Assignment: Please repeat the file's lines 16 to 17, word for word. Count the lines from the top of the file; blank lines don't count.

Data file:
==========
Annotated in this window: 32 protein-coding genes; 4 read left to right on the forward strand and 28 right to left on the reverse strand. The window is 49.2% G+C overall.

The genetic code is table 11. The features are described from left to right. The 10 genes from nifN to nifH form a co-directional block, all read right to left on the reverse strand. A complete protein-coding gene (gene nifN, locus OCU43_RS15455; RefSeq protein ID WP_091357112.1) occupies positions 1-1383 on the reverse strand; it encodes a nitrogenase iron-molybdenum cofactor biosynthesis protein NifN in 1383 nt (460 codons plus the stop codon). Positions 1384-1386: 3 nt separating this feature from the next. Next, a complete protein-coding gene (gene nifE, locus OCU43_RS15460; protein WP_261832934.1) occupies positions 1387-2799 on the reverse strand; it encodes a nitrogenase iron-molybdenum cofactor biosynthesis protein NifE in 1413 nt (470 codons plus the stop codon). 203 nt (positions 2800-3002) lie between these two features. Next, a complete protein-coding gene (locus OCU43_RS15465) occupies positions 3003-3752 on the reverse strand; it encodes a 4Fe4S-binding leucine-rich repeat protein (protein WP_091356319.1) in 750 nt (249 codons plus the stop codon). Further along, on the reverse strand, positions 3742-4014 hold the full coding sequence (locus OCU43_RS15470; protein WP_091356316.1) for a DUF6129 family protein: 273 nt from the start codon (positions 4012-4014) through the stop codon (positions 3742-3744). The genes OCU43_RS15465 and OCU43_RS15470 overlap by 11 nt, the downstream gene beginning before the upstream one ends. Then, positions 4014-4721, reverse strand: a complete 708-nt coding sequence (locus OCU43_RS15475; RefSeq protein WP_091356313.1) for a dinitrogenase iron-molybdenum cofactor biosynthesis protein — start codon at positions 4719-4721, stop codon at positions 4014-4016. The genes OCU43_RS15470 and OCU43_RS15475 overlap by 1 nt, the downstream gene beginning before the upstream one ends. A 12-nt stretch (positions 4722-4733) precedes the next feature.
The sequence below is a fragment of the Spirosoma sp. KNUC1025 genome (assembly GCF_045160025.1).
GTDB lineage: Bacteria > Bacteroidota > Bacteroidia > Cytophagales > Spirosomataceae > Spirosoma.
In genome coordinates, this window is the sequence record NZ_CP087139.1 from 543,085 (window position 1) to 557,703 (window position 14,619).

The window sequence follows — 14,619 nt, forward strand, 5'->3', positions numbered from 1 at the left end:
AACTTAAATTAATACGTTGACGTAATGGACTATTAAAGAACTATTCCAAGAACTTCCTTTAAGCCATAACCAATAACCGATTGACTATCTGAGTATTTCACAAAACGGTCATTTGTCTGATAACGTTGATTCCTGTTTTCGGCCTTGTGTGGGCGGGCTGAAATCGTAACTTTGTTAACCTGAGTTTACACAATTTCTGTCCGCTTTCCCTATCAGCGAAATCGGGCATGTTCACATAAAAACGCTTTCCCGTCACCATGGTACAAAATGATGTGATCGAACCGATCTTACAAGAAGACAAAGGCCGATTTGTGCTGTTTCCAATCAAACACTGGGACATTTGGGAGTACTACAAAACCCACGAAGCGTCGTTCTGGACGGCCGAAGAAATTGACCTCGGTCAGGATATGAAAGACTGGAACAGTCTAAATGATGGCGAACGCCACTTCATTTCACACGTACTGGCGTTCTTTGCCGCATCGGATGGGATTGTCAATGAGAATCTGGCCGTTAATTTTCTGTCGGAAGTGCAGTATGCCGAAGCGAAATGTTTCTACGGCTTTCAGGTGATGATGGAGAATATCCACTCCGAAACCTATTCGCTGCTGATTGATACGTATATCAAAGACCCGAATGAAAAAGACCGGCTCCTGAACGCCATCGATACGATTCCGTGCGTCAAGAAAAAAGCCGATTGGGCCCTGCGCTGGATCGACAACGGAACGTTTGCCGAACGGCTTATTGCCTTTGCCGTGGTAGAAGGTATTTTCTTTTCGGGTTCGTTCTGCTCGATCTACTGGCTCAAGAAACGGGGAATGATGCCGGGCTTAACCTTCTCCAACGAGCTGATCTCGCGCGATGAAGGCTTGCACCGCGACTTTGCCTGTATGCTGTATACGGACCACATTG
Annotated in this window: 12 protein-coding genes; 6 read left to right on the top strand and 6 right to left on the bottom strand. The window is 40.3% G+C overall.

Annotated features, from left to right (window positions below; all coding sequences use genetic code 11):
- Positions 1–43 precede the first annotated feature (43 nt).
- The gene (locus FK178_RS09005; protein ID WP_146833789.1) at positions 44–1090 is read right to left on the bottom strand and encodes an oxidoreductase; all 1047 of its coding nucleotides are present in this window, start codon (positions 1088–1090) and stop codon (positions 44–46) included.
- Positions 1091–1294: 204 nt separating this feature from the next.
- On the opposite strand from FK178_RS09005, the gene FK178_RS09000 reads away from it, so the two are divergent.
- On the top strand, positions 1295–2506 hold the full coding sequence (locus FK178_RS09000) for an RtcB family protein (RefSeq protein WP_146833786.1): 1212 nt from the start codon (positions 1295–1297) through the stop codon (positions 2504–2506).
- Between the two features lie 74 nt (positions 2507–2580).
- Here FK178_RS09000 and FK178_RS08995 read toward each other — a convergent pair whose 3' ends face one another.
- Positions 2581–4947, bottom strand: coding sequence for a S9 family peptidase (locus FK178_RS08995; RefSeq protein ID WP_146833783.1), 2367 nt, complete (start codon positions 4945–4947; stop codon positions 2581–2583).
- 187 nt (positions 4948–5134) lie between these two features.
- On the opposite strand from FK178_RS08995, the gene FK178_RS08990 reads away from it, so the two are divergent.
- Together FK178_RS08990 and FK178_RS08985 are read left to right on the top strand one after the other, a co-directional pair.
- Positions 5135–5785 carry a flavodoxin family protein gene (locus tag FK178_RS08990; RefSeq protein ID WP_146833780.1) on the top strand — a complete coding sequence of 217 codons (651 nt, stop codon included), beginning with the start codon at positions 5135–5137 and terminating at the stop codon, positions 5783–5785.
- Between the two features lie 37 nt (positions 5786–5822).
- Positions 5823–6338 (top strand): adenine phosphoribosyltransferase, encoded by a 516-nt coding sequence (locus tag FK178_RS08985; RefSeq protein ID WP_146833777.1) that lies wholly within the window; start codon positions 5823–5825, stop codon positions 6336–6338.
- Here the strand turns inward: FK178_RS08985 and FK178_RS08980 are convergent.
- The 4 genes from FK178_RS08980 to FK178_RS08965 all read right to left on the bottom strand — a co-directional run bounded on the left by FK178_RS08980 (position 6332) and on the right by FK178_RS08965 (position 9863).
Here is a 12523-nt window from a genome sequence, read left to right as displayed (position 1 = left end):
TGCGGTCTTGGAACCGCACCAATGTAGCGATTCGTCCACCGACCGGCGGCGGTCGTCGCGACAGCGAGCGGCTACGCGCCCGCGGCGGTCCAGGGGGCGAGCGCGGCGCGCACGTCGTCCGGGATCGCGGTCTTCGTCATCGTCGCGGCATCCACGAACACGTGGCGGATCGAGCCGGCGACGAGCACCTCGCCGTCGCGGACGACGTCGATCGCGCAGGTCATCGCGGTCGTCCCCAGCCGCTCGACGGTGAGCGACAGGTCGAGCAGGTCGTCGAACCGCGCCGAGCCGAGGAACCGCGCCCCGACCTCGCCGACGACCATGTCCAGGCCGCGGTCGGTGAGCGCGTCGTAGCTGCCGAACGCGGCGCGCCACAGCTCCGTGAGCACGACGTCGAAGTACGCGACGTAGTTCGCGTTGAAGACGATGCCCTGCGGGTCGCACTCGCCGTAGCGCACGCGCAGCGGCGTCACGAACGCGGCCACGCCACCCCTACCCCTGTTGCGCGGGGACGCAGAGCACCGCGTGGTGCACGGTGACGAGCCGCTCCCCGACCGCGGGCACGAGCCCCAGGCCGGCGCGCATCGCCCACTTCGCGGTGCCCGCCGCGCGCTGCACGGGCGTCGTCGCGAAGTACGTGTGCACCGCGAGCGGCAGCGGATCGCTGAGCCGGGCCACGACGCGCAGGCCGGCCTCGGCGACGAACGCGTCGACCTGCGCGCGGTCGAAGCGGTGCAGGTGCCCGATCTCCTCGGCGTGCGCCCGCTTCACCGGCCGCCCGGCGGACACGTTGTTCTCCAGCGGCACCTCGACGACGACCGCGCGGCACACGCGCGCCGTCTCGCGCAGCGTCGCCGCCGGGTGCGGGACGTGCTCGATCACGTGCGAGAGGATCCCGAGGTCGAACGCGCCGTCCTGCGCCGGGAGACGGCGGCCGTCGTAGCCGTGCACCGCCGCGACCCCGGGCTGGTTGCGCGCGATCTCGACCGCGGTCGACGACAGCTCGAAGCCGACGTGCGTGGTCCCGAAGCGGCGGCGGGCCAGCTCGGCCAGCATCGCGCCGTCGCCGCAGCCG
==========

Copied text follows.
- Here FK178_RS09000 and FK178_RS08995 read toward each other — a convergent pair whose 3' ends face one another.
- Positions 2581–4947, bottom strand: coding sequence for a S9 family peptidase (locus FK178_RS08995; RefSeq protein ID WP_146833783.1), 2367 nt, complete (start codon positions 4945–4947; stop codon positions 2581–2583).